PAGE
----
“The thing about Minnesota is it’s a desirable job. People around the league would love to work there, and a big reason is the loyalty from ownership” Levine told our Brandon Warne at the press conference. “But in the same vein, that loyalty means it’s difficult to get in.”

These guys know the drill. They got 5-year deals, so they have ample time to bring the Twins back to respectability. They also aren’t starting from scratch. Miguel Sano and Byron Buxton already have plenty of major league experience. So do guys like Jorge Polanco, Eddie Rosario and Max Kepler. Jose Berrios got knocked around a bit last year but shouldn’t be as nervous in his second season with the team. In that sense the Twins are like the Wolves — they’ve got young talent, they just need a front office that knows what to do with it.

So within those five years not only do Falvey and Levine have to polish once-glimmering players that have taken on rust once exposed to the harsh realities of major league baseball, but they have time to clean house. They can figure out who is on board with a progressive, analytical but also human baseball organization and which guys have seen the game pass them by. They’ll find out who will buy in, and who can’t let go of the past. Maybe there are people that should be moved into different positions. Maybe there are others that provide a nice counter-balance to the way Falvey and Levine see the game. Maybe many or all of them will be gone in a few years.

Regardless, what it comes down to is that the Twins are a principled, homegrown, lovable team when they win and a complacent, inbred and hard-headed club when they lose. It’s Falvey and Levine’s job to make the Twins a winning team again, and to replace anyone that stands in their way — one by one, instead of all at once.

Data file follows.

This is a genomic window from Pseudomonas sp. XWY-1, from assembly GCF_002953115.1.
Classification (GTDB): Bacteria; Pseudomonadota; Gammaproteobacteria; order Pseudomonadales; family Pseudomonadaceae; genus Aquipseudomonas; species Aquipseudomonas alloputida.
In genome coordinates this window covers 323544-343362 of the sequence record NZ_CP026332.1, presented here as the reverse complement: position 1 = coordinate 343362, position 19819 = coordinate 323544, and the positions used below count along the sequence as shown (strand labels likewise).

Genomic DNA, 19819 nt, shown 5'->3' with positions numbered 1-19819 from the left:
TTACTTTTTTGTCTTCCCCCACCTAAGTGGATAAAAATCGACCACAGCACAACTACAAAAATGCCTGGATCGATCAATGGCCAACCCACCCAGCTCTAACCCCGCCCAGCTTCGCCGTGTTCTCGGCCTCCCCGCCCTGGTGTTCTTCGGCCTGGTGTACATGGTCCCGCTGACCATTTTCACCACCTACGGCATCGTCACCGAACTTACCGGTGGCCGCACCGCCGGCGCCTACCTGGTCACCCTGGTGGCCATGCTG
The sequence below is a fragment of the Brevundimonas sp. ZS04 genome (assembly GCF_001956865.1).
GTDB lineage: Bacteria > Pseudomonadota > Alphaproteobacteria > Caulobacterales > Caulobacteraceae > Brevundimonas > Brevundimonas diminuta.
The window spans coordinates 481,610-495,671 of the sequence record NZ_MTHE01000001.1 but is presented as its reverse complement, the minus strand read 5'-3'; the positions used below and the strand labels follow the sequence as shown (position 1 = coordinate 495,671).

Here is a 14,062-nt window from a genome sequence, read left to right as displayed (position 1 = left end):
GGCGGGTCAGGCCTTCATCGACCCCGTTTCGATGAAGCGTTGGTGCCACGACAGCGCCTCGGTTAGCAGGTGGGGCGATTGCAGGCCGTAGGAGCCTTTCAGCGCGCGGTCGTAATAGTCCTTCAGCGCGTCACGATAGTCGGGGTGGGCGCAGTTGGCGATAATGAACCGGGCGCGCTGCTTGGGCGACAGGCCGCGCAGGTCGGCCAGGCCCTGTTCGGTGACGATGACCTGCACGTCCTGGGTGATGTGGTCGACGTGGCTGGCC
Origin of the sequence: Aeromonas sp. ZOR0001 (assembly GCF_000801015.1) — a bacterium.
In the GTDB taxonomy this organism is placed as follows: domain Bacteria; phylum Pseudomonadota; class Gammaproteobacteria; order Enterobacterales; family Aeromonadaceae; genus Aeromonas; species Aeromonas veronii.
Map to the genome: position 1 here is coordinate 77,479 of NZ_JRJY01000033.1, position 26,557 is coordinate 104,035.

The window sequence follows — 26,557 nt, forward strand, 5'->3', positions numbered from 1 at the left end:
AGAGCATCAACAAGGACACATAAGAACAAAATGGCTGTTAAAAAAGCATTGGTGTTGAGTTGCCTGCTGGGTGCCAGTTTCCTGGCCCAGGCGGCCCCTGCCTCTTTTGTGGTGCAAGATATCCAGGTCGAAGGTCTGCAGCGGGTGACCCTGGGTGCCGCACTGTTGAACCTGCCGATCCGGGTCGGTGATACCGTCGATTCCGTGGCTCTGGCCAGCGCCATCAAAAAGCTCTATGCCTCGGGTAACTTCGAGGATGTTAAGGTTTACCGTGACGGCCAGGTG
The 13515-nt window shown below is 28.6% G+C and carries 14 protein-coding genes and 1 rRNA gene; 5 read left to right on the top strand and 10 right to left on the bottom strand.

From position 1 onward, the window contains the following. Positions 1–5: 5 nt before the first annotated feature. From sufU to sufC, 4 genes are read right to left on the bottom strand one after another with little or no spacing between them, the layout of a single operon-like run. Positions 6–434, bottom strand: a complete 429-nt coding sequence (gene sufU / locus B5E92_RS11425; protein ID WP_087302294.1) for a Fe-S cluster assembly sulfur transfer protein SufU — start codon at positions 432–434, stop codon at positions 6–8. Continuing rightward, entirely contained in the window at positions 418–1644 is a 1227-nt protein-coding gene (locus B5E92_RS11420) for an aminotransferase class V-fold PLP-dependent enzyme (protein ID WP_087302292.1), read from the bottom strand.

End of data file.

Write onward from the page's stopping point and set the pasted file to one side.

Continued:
As long as Pohlad allows Falvey to make his decisions on his own, it should work out. My guess is that he will. “If I had to pick one requirement for somebody going forward, it’s someone that’s lovable. The only way you can be loved is if you’re lovable. We want someone that can ultimately be loved,” Pohlad told the media back in July. “Technically they have to have the skills and strength and so forth, and have to have the willingness to look an organization and make hard decisions, or come up with ways for improvement.”

Lovable occasionally means tough love. Twins fans not want to hear that this year will likely be a transition year, the season that the 83-win campaign two years ago was supposed to be, but after 103 losses, it will be an improvement. And, frankly, tough love is making hard decisions and not necessarily telling people what they want to hear. By not kowtowing to the scorched earth crowd, Falvey and Levine have already taken a step in the right direction.